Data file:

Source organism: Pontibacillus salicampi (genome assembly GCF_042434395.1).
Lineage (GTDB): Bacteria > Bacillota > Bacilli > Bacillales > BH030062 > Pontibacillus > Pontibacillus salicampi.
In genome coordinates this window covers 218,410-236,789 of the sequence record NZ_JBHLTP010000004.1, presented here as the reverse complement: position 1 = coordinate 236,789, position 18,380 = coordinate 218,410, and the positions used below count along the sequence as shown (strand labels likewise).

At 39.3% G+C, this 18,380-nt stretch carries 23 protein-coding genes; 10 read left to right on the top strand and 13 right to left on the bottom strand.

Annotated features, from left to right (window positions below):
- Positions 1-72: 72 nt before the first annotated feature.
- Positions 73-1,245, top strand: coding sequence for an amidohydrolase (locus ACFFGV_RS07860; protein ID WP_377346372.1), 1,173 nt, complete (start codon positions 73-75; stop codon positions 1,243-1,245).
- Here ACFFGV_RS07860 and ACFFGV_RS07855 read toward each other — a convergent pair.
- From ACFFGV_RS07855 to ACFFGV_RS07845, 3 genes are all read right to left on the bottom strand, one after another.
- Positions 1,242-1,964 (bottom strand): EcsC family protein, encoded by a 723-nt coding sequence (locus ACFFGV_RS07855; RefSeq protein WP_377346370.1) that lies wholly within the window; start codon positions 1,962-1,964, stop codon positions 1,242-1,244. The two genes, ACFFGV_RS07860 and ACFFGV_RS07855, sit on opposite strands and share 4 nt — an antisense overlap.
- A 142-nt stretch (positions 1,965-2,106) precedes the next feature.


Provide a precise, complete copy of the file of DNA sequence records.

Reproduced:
Source organism: Pontibacillus salicampi (genome assembly GCF_042434395.1).
Lineage (GTDB): Bacteria > Bacillota > Bacilli > Bacillales > BH030062 > Pontibacillus > Pontibacillus salicampi.
In genome coordinates this window covers 218,410-236,789 of the sequence record NZ_JBHLTP010000004.1, presented here as the reverse complement: position 1 = coordinate 236,789, position 18,380 = coordinate 218,410, and the positions used below count along the sequence as shown (strand labels likewise).

At 39.3% G+C, this 18,380-nt stretch carries 23 protein-coding genes; 10 read left to right on the top strand and 13 right to left on the bottom strand.

Annotated features, from left to right (window positions below):
- Positions 1-72: 72 nt before the first annotated feature.
- Positions 73-1,245, top strand: coding sequence for an amidohydrolase (locus ACFFGV_RS07860; protein ID WP_377346372.1), 1,173 nt, complete (start codon positions 73-75; stop codon positions 1,243-1,245).
- Here ACFFGV_RS07860 and ACFFGV_RS07855 read toward each other — a convergent pair.
- From ACFFGV_RS07855 to ACFFGV_RS07845, 3 genes are all read right to left on the bottom strand, one after another.
- Positions 1,242-1,964 (bottom strand): EcsC family protein, encoded by a 723-nt coding sequence (locus ACFFGV_RS07855; RefSeq protein WP_377346370.1) that lies wholly within the window; start codon positions 1,962-1,964, stop codon positions 1,242-1,244. The two genes, ACFFGV_RS07860 and ACFFGV_RS07855, sit on opposite strands and share 4 nt — an antisense overlap.
- A 142-nt stretch (positions 1,965-2,106) precedes the next feature.